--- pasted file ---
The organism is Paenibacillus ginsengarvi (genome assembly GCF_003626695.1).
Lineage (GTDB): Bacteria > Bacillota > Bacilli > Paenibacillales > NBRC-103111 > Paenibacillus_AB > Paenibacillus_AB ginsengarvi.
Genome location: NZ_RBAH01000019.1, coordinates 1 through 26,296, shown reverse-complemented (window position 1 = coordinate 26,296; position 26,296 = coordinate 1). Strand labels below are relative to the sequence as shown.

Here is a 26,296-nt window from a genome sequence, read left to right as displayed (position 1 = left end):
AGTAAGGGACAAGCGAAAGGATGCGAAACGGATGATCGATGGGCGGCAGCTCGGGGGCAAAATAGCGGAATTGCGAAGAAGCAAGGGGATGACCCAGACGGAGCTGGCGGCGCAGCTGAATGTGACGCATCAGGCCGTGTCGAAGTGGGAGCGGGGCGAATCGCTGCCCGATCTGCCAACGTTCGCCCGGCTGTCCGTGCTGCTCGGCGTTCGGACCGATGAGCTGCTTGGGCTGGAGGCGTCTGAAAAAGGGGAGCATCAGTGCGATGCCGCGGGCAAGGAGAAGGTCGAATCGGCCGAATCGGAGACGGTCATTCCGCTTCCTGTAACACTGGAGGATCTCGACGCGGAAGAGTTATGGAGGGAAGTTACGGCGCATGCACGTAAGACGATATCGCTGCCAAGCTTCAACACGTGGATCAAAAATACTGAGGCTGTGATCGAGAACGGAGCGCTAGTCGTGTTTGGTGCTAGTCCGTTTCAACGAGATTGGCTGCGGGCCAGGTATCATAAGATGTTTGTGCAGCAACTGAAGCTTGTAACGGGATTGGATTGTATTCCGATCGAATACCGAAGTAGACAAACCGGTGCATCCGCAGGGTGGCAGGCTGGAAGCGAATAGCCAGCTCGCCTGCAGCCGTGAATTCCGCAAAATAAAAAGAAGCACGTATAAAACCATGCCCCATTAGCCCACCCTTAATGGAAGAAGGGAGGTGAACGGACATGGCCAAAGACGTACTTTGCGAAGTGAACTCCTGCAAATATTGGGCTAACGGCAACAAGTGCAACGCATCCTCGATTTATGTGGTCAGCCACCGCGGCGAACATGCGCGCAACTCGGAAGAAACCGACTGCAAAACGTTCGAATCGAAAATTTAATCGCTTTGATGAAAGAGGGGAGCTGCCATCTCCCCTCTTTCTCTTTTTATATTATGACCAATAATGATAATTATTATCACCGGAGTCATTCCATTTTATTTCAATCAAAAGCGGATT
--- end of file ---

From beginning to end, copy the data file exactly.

The organism is Paenibacillus ginsengarvi (genome assembly GCF_003626695.1).
Lineage (GTDB): Bacteria > Bacillota > Bacilli > Paenibacillales > NBRC-103111 > Paenibacillus_AB > Paenibacillus_AB ginsengarvi.
Genome location: NZ_RBAH01000019.1, coordinates 1 through 26,296, shown reverse-complemented (window position 1 = coordinate 26,296; position 26,296 = coordinate 1). Strand labels below are relative to the sequence as shown.

Here is a 26,296-nt window from a genome sequence, read left to right as displayed (position 1 = left end):
AGTAAGGGACAAGCGAAAGGATGCGAAACGGATGATCGATGGGCGGCAGCTCGGGGGCAAAATAGCGGAATTGCGAAGAAGCAAGGGGATGACCCAGACGGAGCTGGCGGCGCAGCTGAATGTGACGCATCAGGCCGTGTCGAAGTGGGAGCGGGGCGAATCGCTGCCCGATCTGCCAACGTTCGCCCGGCTGTCCGTGCTGCTCGGCGTTCGGACCGATGAGCTGCTTGGGCTGGAGGCGTCTGAAAAAGGGGAGCATCAGTGCGATGCCGCGGGCAAGGAGAAGGTCGAATCGGCCGAATCGGAGACGGTCATTCCGCTTCCTGTAACACTGGAGGATCTCGACGCGGAAGAGTTATGGAGGGAAGTTACGGCGCATGCACGTAAGACGATATCGCTGCCAAGCTTCAACACGTGGATCAAAAATACTGAGGCTGTGATCGAGAACGGAGCGCTAGTCGTGTTTGGTGCTAGTCCGTTTCAACGAGATTGGCTGCGGGCCAGGTATCATAAGATGTTTGTGCAGCAACTGAAGCTTGTAACGGGATTGGATTGTATTCCGATCGAATACCGAAGTAGACAAACCGGTGCATCCGCAGGGTGGCAGGCTGGAAGCGAATAGCCAGCTCGCCTGCAGCCGTGAATTCCGCAAAATAAAAAGAAGCACGTATAAAACCATGCCCCATTAGCCCACCCTTAATGGAAGAAGGGAGGTGAACGGACATGGCCAAAGACGTACTTTGCGAAGTGAACTCCTGCAAATATTGGGCTAACGGCAACAAGTGCAACGCATCCTCGATTTATGTGGTCAGCCACCGCGGCGAACATGCGCGCAACTCGGAAGAAACCGACTGCAAAACGTTCGAATCGAAAATTTAATCGCTTTGATGAAAGAGGGGAGCTGCCATCTCCCCTCTTTCTCTTTTTATATTATGACCAATAATGATAATTATTATCACCGGAGTCATTCCATTTTATTTCAATCAAAAGCGGATT